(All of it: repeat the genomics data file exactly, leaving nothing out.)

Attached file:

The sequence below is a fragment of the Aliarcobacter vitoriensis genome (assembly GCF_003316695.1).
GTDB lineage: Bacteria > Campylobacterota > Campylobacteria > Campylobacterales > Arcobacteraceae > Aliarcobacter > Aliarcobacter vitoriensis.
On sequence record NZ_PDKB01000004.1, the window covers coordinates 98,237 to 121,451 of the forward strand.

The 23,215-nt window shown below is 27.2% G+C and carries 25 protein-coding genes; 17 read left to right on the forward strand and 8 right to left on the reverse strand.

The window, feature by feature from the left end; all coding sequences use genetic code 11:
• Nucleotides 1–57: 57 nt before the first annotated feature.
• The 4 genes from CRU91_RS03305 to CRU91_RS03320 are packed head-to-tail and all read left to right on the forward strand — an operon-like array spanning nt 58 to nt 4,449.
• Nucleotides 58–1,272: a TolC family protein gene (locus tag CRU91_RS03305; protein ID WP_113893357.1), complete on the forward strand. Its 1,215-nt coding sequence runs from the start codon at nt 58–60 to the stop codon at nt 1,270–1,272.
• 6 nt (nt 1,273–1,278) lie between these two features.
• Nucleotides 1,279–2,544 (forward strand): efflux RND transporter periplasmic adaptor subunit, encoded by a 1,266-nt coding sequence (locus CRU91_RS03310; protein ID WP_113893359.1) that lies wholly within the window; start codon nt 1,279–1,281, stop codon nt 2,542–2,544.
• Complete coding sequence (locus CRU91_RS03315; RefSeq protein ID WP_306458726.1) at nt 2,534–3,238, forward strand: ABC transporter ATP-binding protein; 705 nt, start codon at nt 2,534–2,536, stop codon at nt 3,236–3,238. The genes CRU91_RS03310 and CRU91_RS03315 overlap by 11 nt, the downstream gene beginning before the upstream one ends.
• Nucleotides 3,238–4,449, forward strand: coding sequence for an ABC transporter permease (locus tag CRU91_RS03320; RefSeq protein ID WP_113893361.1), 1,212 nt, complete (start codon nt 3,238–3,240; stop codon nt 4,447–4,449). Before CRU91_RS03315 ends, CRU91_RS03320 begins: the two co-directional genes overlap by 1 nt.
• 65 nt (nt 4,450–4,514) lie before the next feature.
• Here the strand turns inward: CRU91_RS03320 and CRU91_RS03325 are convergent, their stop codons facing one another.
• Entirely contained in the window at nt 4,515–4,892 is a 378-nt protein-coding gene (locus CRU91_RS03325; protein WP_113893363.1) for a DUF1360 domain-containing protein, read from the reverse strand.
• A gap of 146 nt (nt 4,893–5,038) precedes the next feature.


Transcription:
The sequence below is a fragment of the Aliarcobacter vitoriensis genome (assembly GCF_003316695.1).
GTDB lineage: Bacteria > Campylobacterota > Campylobacteria > Campylobacterales > Arcobacteraceae > Aliarcobacter > Aliarcobacter vitoriensis.
On sequence record NZ_PDKB01000004.1, the window covers coordinates 98,237 to 121,451 of the forward strand.

The 23,215-nt window shown below is 27.2% G+C and carries 25 protein-coding genes; 17 read left to right on the forward strand and 8 right to left on the reverse strand.

The window, feature by feature from the left end; all coding sequences use genetic code 11:
• Nucleotides 1–57: 57 nt before the first annotated feature.
• The 4 genes from CRU91_RS03305 to CRU91_RS03320 are packed head-to-tail and all read left to right on the forward strand — an operon-like array spanning nt 58 to nt 4,449.
• Nucleotides 58–1,272: a TolC family protein gene (locus tag CRU91_RS03305; protein ID WP_113893357.1), complete on the forward strand. Its 1,215-nt coding sequence runs from the start codon at nt 58–60 to the stop codon at nt 1,270–1,272.
• 6 nt (nt 1,273–1,278) lie between these two features.
• Nucleotides 1,279–2,544 (forward strand): efflux RND transporter periplasmic adaptor subunit, encoded by a 1,266-nt coding sequence (locus CRU91_RS03310; protein ID WP_113893359.1) that lies wholly within the window; start codon nt 1,279–1,281, stop codon nt 2,542–2,544.
• Complete coding sequence (locus CRU91_RS03315; RefSeq protein ID WP_306458726.1) at nt 2,534–3,238, forward strand: ABC transporter ATP-binding protein; 705 nt, start codon at nt 2,534–2,536, stop codon at nt 3,236–3,238. The genes CRU91_RS03310 and CRU91_RS03315 overlap by 11 nt, the downstream gene beginning before the upstream one ends.
• Nucleotides 3,238–4,449, forward strand: coding sequence for an ABC transporter permease (locus tag CRU91_RS03320; RefSeq protein ID WP_113893361.1), 1,212 nt, complete (start codon nt 3,238–3,240; stop codon nt 4,447–4,449). Before CRU91_RS03315 ends, CRU91_RS03320 begins: the two co-directional genes overlap by 1 nt.
• 65 nt (nt 4,450–4,514) lie before the next feature.
• Here the strand turns inward: CRU91_RS03320 and CRU91_RS03325 are convergent, their stop codons facing one another.
• Entirely contained in the window at nt 4,515–4,892 is a 378-nt protein-coding gene (locus CRU91_RS03325; protein WP_113893363.1) for a DUF1360 domain-containing protein, read from the reverse strand.
• A gap of 146 nt (nt 4,893–5,038) precedes the next feature.